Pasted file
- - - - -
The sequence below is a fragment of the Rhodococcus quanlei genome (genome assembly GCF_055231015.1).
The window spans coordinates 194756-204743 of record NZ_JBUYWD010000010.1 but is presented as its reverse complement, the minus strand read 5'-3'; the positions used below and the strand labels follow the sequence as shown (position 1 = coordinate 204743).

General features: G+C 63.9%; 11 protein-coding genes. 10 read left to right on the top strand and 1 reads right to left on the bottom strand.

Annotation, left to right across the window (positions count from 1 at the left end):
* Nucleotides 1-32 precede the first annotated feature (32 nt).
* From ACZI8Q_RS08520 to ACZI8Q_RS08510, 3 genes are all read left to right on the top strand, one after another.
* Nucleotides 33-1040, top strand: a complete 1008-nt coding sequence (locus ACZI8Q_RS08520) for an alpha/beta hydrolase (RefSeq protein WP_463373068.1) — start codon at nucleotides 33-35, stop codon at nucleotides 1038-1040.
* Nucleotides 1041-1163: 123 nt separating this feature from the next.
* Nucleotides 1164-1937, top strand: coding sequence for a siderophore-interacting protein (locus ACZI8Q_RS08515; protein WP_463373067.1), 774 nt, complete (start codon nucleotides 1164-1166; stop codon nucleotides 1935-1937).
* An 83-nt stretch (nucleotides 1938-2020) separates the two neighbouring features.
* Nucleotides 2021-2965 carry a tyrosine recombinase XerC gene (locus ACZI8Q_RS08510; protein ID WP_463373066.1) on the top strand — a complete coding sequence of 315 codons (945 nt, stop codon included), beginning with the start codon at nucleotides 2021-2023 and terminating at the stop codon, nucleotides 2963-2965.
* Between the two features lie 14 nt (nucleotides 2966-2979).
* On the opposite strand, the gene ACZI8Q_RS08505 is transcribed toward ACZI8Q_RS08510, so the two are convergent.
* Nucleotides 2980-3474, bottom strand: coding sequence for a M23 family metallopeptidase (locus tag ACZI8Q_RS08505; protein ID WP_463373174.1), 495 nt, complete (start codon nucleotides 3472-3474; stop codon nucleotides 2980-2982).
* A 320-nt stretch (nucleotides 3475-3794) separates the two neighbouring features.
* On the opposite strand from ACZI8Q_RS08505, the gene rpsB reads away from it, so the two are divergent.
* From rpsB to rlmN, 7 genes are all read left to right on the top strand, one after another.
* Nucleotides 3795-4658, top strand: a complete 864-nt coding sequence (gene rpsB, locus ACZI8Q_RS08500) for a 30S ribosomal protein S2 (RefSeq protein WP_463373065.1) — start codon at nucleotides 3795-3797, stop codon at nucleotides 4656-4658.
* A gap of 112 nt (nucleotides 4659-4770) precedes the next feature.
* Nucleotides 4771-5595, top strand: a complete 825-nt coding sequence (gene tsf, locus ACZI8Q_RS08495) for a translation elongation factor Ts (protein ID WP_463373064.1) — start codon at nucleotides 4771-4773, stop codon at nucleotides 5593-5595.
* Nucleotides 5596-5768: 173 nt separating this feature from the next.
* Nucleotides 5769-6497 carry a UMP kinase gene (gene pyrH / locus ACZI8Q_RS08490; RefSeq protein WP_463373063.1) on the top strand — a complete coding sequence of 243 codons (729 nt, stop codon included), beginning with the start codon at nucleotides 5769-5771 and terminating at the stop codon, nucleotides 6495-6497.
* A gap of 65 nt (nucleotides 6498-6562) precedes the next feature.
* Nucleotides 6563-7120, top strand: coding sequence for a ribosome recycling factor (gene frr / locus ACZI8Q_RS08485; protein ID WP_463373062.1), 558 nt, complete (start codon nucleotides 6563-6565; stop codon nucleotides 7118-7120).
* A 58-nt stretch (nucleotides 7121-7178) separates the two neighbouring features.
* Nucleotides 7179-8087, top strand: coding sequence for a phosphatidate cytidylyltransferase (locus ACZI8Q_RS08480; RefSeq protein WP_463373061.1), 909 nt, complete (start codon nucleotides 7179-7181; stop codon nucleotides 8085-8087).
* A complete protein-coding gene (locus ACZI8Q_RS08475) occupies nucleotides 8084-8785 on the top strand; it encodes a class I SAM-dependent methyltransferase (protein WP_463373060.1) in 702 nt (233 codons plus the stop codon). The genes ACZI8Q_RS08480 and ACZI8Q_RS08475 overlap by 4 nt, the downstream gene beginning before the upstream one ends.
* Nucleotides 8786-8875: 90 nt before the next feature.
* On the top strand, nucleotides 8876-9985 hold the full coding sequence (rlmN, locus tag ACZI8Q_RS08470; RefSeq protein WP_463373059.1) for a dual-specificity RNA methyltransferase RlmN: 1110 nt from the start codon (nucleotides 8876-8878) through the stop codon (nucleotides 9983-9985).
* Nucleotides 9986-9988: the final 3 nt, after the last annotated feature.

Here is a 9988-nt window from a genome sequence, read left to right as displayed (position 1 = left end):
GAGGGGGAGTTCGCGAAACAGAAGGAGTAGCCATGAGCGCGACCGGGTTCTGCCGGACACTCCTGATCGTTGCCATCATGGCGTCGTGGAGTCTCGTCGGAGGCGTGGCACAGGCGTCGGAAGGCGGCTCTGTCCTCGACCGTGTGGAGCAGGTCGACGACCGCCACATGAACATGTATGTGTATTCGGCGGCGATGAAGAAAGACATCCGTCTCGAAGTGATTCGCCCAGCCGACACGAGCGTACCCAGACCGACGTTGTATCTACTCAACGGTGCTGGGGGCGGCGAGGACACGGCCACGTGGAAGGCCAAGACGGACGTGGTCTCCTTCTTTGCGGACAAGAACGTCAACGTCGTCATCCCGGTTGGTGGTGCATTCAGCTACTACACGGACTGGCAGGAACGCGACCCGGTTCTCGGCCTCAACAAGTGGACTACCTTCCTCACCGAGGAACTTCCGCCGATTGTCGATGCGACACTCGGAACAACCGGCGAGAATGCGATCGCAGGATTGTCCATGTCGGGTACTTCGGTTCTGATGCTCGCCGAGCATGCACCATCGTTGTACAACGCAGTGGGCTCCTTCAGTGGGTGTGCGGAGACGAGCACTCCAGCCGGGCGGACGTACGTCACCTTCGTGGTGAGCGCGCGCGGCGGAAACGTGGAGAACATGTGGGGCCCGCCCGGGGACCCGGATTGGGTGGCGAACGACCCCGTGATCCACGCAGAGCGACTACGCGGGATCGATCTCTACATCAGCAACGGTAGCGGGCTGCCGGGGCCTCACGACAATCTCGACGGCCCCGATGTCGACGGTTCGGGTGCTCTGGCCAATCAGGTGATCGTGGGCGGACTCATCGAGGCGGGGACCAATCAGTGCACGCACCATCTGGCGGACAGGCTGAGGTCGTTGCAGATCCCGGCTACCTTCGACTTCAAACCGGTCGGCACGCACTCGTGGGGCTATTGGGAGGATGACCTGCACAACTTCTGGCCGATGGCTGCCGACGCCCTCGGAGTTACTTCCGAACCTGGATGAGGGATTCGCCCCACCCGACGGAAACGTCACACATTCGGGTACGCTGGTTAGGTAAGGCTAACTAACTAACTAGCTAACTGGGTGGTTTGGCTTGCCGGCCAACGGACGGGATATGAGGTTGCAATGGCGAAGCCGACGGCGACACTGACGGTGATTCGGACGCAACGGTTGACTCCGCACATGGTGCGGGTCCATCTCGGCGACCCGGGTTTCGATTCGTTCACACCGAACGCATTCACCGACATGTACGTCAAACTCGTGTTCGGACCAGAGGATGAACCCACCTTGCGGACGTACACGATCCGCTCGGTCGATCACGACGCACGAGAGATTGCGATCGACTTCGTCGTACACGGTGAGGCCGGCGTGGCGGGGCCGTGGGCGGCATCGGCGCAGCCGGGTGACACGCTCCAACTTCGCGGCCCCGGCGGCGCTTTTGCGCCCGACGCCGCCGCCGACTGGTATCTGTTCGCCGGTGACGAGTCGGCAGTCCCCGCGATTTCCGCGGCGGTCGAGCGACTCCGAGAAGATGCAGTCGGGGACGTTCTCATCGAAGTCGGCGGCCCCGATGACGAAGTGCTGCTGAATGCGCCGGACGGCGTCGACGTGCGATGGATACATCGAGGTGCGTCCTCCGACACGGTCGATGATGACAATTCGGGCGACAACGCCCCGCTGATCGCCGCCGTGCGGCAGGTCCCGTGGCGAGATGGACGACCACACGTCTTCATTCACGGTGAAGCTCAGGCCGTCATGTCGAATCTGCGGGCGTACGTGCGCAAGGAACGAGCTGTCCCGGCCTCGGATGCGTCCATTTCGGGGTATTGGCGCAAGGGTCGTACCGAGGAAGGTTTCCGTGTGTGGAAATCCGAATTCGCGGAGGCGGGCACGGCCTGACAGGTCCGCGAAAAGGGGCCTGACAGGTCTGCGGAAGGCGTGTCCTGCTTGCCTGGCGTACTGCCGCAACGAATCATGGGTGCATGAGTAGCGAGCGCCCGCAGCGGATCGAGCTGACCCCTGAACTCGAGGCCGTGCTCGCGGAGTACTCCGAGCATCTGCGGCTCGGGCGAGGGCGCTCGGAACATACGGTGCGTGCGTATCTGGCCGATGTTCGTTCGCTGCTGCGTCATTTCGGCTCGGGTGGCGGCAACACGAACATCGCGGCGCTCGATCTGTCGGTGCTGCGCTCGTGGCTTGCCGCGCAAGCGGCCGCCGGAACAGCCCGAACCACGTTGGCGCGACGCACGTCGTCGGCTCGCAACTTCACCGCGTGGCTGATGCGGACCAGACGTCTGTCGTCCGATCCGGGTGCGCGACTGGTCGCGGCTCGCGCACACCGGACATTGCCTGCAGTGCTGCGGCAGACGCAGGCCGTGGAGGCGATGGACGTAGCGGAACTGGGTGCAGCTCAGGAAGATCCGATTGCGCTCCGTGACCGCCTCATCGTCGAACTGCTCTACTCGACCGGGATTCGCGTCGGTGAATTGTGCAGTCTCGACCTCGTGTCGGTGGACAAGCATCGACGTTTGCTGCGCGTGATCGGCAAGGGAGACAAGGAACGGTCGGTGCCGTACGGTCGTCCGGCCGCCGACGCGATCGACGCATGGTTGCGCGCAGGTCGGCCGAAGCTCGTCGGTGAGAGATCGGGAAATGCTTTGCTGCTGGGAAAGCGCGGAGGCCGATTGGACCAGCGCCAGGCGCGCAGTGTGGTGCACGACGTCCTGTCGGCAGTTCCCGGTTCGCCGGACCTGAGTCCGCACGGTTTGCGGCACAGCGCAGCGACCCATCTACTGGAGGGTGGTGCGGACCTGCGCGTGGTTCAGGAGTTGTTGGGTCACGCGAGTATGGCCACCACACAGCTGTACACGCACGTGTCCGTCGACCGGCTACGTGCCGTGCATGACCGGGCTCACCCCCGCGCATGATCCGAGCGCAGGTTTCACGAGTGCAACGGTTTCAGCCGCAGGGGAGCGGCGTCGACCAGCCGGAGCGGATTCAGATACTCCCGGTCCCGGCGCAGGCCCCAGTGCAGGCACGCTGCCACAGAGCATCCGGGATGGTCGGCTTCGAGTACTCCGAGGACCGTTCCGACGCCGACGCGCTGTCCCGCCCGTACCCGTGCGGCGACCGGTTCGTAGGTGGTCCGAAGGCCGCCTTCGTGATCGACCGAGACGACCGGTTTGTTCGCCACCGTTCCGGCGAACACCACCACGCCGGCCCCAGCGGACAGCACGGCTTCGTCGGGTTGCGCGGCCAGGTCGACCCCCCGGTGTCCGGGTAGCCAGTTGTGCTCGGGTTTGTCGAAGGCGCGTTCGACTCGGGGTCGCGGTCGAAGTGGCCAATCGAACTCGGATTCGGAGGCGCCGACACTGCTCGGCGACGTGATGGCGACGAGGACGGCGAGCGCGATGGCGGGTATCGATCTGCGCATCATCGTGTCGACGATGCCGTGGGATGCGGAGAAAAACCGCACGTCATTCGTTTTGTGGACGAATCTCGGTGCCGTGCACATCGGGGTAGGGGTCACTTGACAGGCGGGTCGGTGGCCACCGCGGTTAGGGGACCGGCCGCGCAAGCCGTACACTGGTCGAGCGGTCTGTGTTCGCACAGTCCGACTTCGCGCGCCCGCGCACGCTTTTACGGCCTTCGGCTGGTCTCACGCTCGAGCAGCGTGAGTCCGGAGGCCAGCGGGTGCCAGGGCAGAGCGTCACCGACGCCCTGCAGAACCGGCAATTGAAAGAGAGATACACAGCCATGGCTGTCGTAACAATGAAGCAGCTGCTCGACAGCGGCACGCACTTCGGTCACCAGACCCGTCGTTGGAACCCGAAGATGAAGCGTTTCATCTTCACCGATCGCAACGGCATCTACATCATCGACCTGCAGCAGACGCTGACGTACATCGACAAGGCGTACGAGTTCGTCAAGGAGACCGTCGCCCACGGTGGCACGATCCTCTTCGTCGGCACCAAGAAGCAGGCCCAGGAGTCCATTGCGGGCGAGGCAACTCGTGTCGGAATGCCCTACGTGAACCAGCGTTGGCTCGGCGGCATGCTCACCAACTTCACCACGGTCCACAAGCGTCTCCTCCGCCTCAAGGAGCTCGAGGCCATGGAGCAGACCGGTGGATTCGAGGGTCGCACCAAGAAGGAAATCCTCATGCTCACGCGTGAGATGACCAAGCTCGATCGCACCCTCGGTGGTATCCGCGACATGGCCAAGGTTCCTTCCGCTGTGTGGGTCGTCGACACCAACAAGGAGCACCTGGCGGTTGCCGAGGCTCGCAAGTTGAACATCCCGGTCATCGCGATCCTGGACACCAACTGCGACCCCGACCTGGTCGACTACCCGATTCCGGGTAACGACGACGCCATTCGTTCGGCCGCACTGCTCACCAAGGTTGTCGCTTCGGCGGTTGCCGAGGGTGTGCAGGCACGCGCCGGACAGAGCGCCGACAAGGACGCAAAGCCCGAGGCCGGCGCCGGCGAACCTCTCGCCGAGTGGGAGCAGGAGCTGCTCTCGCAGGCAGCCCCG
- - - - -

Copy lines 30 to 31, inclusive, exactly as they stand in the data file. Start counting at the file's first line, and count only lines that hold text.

* Nucleotides 9986-9988: the final 3 nt, after the last annotated feature.

Here is a 9988-nt window from a genome sequence, read left to right as displayed (position 1 = left end):